Chapter 4 goes on to all but exculpate Trump and his associates. The primary claim in that chapter is that “none of the interviewed witnesses provided evidence of collusion, coordination, or conspiracy between the Trump campaign and the Russian government.” The report then asserts that Trump’s prior business dealings in Russia had nothing to do with election interference, that George Papadopoulos and Carter Page were only on the campaign because the “Republican national security establishment” shunned Trump, and that various meetings involving people like Papadopoulos, Page, Donald Trump Jr., Jared Kushner, Jeff Sessions, and even Paul Manafort didn’t result in anything resembling collusion.
Even if it alludes to the fact that they did try and collude, but just couldn’t do it successfully.
This is likely to be one of the most frustrating chapters for Democrats to read, as these findings have been contradicted by concrete evidence. While the report suggests the absence of collusion on the part of Trump’s surrogates, Russian diplomat Sergey Kislyak has contradicted this in statements to the Russian government, saying Kushner wanted to set up a back channel with Russia. Additionally, Several witnesses have also accused Blackwater founder Erik Prince of attempting to set up a backchannel to Russia during a January 2017 meeting in the Seychelles.
In a truly vindictive set of findings, the fifth chapter of the report spends time condemning intelligence officials who have leaked information about Trump and his associates’ connection to Russia. The report insists that “continued leaks of classified information have damaged national security and potentially endangered lives.”
Given the details of the summary report, it’s not surprising that the recommendations fail to offer anything resembling accountability for the Executive Branch. While the recommendations do call for greater responsibility on the part of “European governments, non-governmental organizations, businesses, think tanks, and academia,” American social media companies, and the FBI, there is no suggestion of responsibility on the part of Trump or his lieutenants.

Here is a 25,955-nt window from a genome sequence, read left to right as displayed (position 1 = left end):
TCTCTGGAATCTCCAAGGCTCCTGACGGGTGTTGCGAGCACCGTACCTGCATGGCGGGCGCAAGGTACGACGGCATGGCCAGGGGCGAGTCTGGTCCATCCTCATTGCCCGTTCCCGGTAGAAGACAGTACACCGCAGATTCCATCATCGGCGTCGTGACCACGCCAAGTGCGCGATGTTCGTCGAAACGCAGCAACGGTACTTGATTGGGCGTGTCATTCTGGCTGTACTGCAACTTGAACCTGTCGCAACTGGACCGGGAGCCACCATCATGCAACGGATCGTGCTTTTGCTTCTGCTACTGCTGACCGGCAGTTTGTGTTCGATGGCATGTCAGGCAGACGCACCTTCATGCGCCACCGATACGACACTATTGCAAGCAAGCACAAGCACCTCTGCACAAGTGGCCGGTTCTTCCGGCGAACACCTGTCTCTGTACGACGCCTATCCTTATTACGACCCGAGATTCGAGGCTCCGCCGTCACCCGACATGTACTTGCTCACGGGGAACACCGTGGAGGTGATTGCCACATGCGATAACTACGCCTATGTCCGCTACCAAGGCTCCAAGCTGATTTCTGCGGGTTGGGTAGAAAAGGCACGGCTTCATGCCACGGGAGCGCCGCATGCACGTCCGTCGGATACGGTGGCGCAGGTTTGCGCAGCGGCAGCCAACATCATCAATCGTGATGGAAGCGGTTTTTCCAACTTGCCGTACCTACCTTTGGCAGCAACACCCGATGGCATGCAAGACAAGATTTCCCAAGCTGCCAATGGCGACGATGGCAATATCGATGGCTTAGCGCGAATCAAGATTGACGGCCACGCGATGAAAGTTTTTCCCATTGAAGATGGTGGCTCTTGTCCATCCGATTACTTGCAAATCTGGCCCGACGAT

One potential silver lining is that the committee does recommend that Congress adopt the National Institute of Standards and Technology cybersecurity standards, and a one-time grant to address potential threats and vulnerabilities. But, the report follows this up with the caveat that “Congress should not hamper the Executive Branch’s ability to use discretion to this particular foreign threat,” and calls for the repeal of the Logan Act that prohibits prevents negotiation with hostile foreign governments by unauthorized individuals and which some Trump officials may be charged with violating.
Finally, the report takes a couple not so subtle digs at Christopher Steele and Fusion GPS, suggesting that future campaigns account for “cut-outs and international intermediaries.” The report closes with one last jab at leaking, suggesting that penalties for “unauthorized disclosures of classified information be increased.”
While it is notable that this report does admit to Russia’s tactics of interference in election at home and abroad, it is not a change of course for Republicans, but rather a narrowing of focus and hardening of defenses. Now that they have to taken Russia’s activities seriously, they have shifted into a mode of protecting the president and shifting the blame to everyone else involved.
If we learned one thing from this report, it is that the House Intelligence Committee as currently constituted will go down with the Trump administration ship.
What remains to be seen is some other force will sink it.
Brenden Gallagher is a politics reporter and cultural commentator. His work has been published by Motherboard, Complex, and VH1. He’s the co-founder of Beer Money Films, an indie production company. Based in Los Angeles, he works in television drama as a writers assistant.